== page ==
- January 27, 2016
- Info notes
On 5 January 2016, Boston based company Rapid7, best known for its penetration testing tool Metasploit, released an article on its blog about a security issue in an alarm system developed by Comcast. The latter company was informed prior to the public disclosure but, in part because of the absence of a responsible vulnerability disclosure scheme, it failed to address the problem in due time.
Reason for concern
According to Rapid7 researcher Phil Bosco, jamming a door or window sensor connected to the Comcast Xfinity alarm base station via the wireless protocol ZigBee, would allow anyone to open that door or window without the home security system ever knowing it had been opened, even after the jamming ceases.
Though illegal to use, jammers are a relatively simple piece of equipment to buy or build, which render a given frequency range unusable when activated: from mobile phones to fighter aircraft radios, wifi, Bluetooth, the whole spectrum can be subject to jamming. ZigBee, a communication protocol often used in IoTs for its short range low consumption characteristics, is no exception.
What is worrisome about Bosco's discovery is the fact that the base station loses connection with one of its sensors without raising any flag. Although arguably this can happen - a microwave for instance can disturb the spectrum and cause such problem - the owner could and should easily be notified, for instance first with a light or sound signal on the sensor itself, and second with a notification from the base station, for instance to the owner's mobile.
IoT developers must cope with low consumption communication protocols and battery-powered devices, thus security by default is rarely a primary requirement. Nevertheless, alarm systems are developed for security purposes so that security must be inherent to their development and their features. The ZigBee protocol, used by Comcast, is increasingly popular in IoT products such as light bulbs, motion sensors and other smart home devices and as a matter of fact, it does provide security features. At minimum hence, manufacturers of security products such as alarm systems or smart locks relying upon this protocol should use and implement these features in accordance with the risks their products are supposed to mitigate.
Reason for caution
Although the concerns related to Comcast's base station not being informed about a door opening are more than valid, one ought to question the test protocol followed by Rapid7. Indeed, instead of actually using a jammer, they only covered the door sensor in tin foil, which cannot be done without opening the door in the first place. Jammers are rather difficult to target, so that they could easily jam other sensors or even the base station, which may have triggered the alarm.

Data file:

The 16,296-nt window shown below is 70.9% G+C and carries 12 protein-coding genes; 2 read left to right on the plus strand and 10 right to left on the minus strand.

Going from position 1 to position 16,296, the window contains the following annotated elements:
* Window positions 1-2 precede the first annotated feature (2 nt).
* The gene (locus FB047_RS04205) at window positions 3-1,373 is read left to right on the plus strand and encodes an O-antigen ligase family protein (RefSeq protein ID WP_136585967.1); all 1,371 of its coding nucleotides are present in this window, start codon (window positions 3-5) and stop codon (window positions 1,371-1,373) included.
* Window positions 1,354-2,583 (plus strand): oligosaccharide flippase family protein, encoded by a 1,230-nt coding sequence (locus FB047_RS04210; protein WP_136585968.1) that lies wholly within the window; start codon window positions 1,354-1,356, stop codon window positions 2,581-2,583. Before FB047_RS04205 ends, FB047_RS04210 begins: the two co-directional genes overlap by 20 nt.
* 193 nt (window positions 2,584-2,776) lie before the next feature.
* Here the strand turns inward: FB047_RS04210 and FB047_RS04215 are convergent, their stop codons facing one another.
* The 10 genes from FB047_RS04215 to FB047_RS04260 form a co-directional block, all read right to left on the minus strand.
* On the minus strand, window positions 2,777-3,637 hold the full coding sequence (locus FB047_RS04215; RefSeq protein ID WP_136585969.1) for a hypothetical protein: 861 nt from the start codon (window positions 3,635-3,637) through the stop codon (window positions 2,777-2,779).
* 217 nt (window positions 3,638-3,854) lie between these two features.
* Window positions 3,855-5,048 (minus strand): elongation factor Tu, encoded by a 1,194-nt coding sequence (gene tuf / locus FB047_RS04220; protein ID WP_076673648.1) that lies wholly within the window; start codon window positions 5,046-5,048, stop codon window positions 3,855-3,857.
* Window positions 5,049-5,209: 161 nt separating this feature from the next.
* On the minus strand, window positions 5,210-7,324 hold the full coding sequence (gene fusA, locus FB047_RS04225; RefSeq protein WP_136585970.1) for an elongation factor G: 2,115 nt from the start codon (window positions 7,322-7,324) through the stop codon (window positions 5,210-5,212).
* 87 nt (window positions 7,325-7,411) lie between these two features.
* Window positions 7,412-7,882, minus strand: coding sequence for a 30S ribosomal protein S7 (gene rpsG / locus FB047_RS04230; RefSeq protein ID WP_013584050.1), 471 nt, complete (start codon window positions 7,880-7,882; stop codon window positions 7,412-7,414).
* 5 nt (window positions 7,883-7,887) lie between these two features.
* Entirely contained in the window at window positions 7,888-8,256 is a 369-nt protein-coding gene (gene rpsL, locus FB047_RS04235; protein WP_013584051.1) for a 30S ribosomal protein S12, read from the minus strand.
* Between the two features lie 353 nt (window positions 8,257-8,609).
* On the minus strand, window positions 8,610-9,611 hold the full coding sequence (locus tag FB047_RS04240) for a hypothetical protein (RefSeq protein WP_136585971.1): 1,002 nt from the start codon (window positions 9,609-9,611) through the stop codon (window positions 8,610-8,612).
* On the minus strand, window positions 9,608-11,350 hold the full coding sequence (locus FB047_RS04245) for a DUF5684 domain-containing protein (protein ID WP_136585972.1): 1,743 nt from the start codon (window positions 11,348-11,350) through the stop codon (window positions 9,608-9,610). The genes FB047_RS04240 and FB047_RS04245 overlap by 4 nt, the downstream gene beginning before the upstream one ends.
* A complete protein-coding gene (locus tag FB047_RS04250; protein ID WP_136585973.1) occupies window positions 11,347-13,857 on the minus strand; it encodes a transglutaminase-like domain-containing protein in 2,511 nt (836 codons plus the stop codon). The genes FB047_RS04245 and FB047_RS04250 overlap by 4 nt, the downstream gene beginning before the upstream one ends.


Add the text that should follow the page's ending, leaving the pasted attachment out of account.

Recommendations for users
Exert caution when advertising security: no matter how modern or expensive an alarm is, resourceful criminals will always find a way in. This is not to say that alarms are not useful, to the contrary, but rather to invite to certain caution in their use. In particular, advertising the brand of the alarm, as Comcast was offering its users to do for deterrence purposes, may also paradoxically attract, as in the present case, resourceful tech-savvy burglars. Instead, indicating that the house is protected by "an" alarm should achieve the same deterrence effect without giving away precious information.
Keep a critical mind when reading about such vulnerabilities, for sometimes researchers are more interested in the public attention the disclosure receives than in the benefits for the community.
Recommendations for security products manufacturers
Follow a Secure Software Development Life Cycle (SSDLC).
Implement security by default: in the case of Comcast, opening a sensor without the base authorizing it should trigger an alarm, even if only at sensor level.
Log security events: in the case of Comcast, a sensor should notify the base, once the connection is re-established, that it had been opened.
Set up a public policy for vulnerability disclosure, as well as processes to react.
Recommendations for security products manufacturers
Adopt, as Rapid7 did, a responsible vulnerability disclosure process, even if the concerned party does not provide officially such a scheme.
Implementing a security test protocol can sometimes be challenging, given technical or legal limitations, as in the present case given the unlawful use of jammers in the US. Nevertheless, researchers should at minimum, if unable to follow the appropriate test protocol, highlight the limitations of the alternative protocol they implemented.
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